Of the major world religions, Christianity and Judaism are likely the most similar. Christianity and Judaism both believe in one God who is almighty, omniscient, omnipresent, eternal, and infinite. Both religions believe in a God who is holy, righteous, and just, while at the same time loving, forgiving, and merciful. Christianity and Judaism share the Hebrew Scriptures (the Old Testament) as the authoritative Word of God, although Christianity includes the New Testament as well. Both Christianity and Judaism believe in the existence of heaven, the eternal dwelling place of the righteous, and hell, the eternal dwelling place of the wicked (although not all Christians and not all Jews believe in the eternality of hell). Christianity and Judaism have basically the same ethical code, commonly known today as Judeo-Christian. Both Judaism and Christianity teach that God has a special plan for the nation of Israel and the Jewish people.
The all-important difference between Christianity and Judaism is the doctrine of Jesus Christ. Christianity teaches that Jesus Christ is the fulfillment of the Old Testament prophecies of a coming Messiah / Savior (Isaiah 7:14; 9:6-7; Micah 5:2). Judaism often recognizes Jesus as a good teacher, and perhaps even a prophet of God. Judaism does not believe that Jesus is the Messiah. Taking it a step further, Christianity teaches that Jesus is God in the flesh (John 1:1,14; Hebrews 1:8). Christianity teaches that God became a human being in the Person of Jesus Christ so He could lay down His life to pay the price for our sins (Romans 5:8; 2 Corinthians 5:21). Judaism strongly denies that Jesus was God or that such a sacrifice was necessary.
Jesus Christ is the all-important distinction between Christianity and Judaism. The Person and work of Jesus Christ is the one primary issue that Christianity and Judaism cannot agree upon. In Matthew 15:24, Jesus declared, “I was sent only to the lost sheep of Israel.” The religious leaders of Israel in Jesus’ time asked Him, “Are you the Christ, the Son of the Blessed One?” Jesus replied, “I am, … And you will see the Son of Man sitting at the right hand of the Mighty One and coming on the clouds of heaven” (Mark 14:61-62). But they didn’t believe His words or accept Him as the Messiah.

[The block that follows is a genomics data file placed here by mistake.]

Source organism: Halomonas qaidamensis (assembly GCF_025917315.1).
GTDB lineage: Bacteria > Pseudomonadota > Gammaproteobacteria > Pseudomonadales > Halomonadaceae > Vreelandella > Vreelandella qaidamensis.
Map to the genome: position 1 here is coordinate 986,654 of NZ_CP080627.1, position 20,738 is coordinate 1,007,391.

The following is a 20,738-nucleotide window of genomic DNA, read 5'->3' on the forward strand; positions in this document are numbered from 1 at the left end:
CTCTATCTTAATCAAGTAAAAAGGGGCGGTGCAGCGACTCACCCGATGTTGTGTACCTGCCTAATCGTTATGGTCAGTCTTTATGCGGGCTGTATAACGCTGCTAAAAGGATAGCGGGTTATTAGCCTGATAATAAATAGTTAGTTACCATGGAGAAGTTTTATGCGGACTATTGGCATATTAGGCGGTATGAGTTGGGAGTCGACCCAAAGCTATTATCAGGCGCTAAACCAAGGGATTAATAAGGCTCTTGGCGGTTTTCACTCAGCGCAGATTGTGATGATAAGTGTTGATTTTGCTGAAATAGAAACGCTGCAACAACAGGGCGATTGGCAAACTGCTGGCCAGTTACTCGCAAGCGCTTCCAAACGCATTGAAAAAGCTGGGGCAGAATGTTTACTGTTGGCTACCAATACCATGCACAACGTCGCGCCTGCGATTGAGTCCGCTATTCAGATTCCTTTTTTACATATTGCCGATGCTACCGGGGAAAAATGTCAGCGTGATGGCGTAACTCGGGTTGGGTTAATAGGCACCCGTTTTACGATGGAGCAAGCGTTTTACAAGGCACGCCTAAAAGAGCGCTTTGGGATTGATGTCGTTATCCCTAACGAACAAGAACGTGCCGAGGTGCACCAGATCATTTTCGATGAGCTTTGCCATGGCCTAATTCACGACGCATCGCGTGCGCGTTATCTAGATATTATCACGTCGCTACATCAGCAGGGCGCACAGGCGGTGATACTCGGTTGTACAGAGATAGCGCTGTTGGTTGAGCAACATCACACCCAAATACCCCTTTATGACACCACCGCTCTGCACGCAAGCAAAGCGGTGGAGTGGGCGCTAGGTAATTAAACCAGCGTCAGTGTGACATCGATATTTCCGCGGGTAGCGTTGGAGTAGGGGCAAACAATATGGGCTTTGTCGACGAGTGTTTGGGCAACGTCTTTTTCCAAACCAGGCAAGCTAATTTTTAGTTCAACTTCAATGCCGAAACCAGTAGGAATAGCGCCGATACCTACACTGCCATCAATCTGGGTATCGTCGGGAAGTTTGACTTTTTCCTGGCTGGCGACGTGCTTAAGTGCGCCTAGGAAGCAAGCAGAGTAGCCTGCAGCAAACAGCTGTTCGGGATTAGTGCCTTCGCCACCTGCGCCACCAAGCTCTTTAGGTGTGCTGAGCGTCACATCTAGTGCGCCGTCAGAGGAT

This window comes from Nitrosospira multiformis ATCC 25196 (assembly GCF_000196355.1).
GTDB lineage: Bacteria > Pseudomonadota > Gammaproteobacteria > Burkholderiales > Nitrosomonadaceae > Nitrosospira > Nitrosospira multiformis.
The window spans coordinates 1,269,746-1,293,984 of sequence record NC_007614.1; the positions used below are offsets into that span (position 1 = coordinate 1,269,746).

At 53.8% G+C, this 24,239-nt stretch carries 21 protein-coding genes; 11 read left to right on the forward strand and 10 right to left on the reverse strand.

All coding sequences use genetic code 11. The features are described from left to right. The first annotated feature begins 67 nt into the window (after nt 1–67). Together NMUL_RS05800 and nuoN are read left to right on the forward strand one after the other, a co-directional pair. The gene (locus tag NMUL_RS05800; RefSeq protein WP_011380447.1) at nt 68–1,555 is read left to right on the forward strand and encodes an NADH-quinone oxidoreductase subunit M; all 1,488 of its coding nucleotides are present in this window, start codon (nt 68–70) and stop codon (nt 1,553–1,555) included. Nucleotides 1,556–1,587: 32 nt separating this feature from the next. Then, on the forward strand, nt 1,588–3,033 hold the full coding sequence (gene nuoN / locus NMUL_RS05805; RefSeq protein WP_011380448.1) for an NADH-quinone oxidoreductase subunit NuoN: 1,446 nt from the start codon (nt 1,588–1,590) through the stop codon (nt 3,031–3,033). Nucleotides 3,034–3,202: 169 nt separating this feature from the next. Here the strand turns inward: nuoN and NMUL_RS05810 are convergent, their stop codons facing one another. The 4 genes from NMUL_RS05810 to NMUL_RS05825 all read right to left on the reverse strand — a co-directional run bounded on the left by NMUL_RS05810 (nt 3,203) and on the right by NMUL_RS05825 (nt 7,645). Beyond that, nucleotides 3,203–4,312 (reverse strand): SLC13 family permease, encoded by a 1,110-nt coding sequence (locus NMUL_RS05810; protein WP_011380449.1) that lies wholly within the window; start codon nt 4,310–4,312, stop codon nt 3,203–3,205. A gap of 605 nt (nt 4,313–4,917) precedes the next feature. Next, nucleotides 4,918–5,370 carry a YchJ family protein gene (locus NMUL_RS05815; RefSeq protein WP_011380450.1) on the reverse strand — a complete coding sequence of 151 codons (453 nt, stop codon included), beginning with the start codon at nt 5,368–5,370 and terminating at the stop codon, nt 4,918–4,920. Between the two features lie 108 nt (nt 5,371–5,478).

Jesus Christ is the fulfillment of the Hebrew prophecies of a coming Messiah. Psalm 22:14-18 describes an event undeniably similar to Jesus’ crucifixion, “I am poured out like water, and all my bones are out of joint. My heart has turned to wax; it has melted away within me. My strength is dried up like a potsherd, and my tongue sticks to the roof of my mouth; you lay me in the dust of death. Dogs have surrounded me; a band of evil men has encircled me, they have pierced my hands and my feet. I can count all my bones; people stare and gloat over me. They divide my garments among them and cast lots for my clothing.” Clearly, this messianic prophecy speaks of Jesus Christ, whose crucifixion fulfilled each of these details (Luke 23; John 19).
There is no more accurate description of Jesus than Isaiah 53:3-6, “He was despised and rejected by men, a man of sorrows, and familiar with suffering. Like one from whom men hide their faces he was despised, and we esteemed him not. Surely he took up our infirmities and carried our sorrows, yet we considered him stricken by God, smitten by him, and afflicted. But he was pierced for our transgressions, he was crushed for our iniquities; the punishment that brought us peace was upon him, and by his wounds we are healed. We all, like sheep, have gone astray, each of us has turned to his own way; and the LORD has laid on him the iniquity of us all.”
The Apostle Paul, a Jew and a strict adherent of Judaism, encountered Jesus Christ in a vision (Acts 9:1-9) and proceeded to become the greatest witness for Christ and the author of almost half of the New Testament. Paul understood the difference between Christianity and Judaism more than anyone else. What was Paul’s message? “I am not ashamed of the gospel (of Jesus Christ), because it is the power of God for the salvation of everyone who believes: first for the Jew, then for the Gentile” (Romans 1:16).